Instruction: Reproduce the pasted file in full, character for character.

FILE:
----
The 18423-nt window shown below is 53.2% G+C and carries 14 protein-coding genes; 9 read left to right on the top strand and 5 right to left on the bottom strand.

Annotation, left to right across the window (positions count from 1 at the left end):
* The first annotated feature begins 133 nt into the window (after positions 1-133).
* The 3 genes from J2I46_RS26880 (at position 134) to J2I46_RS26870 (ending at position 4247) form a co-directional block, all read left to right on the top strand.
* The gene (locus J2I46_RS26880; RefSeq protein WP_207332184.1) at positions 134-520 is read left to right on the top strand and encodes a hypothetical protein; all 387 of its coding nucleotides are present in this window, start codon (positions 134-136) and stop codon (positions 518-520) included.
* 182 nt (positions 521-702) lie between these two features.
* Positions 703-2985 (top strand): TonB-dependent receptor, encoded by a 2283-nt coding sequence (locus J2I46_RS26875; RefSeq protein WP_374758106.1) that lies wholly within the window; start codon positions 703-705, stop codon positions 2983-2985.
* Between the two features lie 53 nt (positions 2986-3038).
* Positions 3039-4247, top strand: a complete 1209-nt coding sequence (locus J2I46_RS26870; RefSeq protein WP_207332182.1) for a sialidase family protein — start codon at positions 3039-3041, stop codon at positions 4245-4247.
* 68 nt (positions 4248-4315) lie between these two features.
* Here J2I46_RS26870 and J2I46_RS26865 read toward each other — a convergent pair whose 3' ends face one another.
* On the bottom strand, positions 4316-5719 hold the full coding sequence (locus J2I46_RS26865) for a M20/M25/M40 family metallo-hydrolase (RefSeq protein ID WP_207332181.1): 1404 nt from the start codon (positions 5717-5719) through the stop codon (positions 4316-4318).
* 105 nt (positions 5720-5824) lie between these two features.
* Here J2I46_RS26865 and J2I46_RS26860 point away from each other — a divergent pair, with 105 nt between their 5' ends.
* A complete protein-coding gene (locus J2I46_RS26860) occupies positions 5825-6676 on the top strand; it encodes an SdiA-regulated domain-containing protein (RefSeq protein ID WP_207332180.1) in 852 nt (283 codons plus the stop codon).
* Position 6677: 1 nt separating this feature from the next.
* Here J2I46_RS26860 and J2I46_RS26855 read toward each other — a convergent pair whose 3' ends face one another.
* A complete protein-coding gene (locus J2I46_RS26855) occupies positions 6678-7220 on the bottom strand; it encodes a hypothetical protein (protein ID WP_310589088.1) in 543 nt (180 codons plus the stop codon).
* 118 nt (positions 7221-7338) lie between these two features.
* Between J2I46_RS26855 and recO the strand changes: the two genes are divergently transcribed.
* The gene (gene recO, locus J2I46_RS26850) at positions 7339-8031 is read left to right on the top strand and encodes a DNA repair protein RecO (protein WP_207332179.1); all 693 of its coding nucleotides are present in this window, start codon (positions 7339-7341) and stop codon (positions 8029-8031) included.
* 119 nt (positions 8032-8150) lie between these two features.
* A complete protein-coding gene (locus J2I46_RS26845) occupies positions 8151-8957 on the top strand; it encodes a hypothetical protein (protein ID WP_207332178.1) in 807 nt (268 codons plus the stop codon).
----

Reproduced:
The 18423-nt window shown below is 53.2% G+C and carries 14 protein-coding genes; 9 read left to right on the top strand and 5 right to left on the bottom strand.

Annotation, left to right across the window (positions count from 1 at the left end):
* The first annotated feature begins 133 nt into the window (after positions 1-133).
* The 3 genes from J2I46_RS26880 (at position 134) to J2I46_RS26870 (ending at position 4247) form a co-directional block, all read left to right on the top strand.
* The gene (locus J2I46_RS26880; RefSeq protein WP_207332184.1) at positions 134-520 is read left to right on the top strand and encodes a hypothetical protein; all 387 of its coding nucleotides are present in this window, start codon (positions 134-136) and stop codon (positions 518-520) included.
* 182 nt (positions 521-702) lie between these two features.
* Positions 703-2985 (top strand): TonB-dependent receptor, encoded by a 2283-nt coding sequence (locus J2I46_RS26875; RefSeq protein WP_374758106.1) that lies wholly within the window; start codon positions 703-705, stop codon positions 2983-2985.
* Between the two features lie 53 nt (positions 2986-3038).
* Positions 3039-4247, top strand: a complete 1209-nt coding sequence (locus J2I46_RS26870; RefSeq protein WP_207332182.1) for a sialidase family protein — start codon at positions 3039-3041, stop codon at positions 4245-4247.
* 68 nt (positions 4248-4315) lie between these two features.
* Here J2I46_RS26870 and J2I46_RS26865 read toward each other — a convergent pair whose 3' ends face one another.
* On the bottom strand, positions 4316-5719 hold the full coding sequence (locus J2I46_RS26865) for a M20/M25/M40 family metallo-hydrolase (RefSeq protein ID WP_207332181.1): 1404 nt from the start codon (positions 5717-5719) through the stop codon (positions 4316-4318).
* 105 nt (positions 5720-5824) lie between these two features.
* Here J2I46_RS26865 and J2I46_RS26860 point away from each other — a divergent pair, with 105 nt between their 5' ends.
* A complete protein-coding gene (locus J2I46_RS26860) occupies positions 5825-6676 on the top strand; it encodes an SdiA-regulated domain-containing protein (RefSeq protein ID WP_207332180.1) in 852 nt (283 codons plus the stop codon).
* Position 6677: 1 nt separating this feature from the next.
* Here J2I46_RS26860 and J2I46_RS26855 read toward each other — a convergent pair whose 3' ends face one another.
* A complete protein-coding gene (locus J2I46_RS26855) occupies positions 6678-7220 on the bottom strand; it encodes a hypothetical protein (protein ID WP_310589088.1) in 543 nt (180 codons plus the stop codon).
* 118 nt (positions 7221-7338) lie between these two features.
* Between J2I46_RS26855 and recO the strand changes: the two genes are divergently transcribed.
* The gene (gene recO, locus J2I46_RS26850) at positions 7339-8031 is read left to right on the top strand and encodes a DNA repair protein RecO (protein WP_207332179.1); all 693 of its coding nucleotides are present in this window, start codon (positions 7339-7341) and stop codon (positions 8029-8031) included.
* 119 nt (positions 8032-8150) lie between these two features.
* A complete protein-coding gene (locus J2I46_RS26845) occupies positions 8151-8957 on the top strand; it encodes a hypothetical protein (protein ID WP_207332178.1) in 807 nt (268 codons plus the stop codon).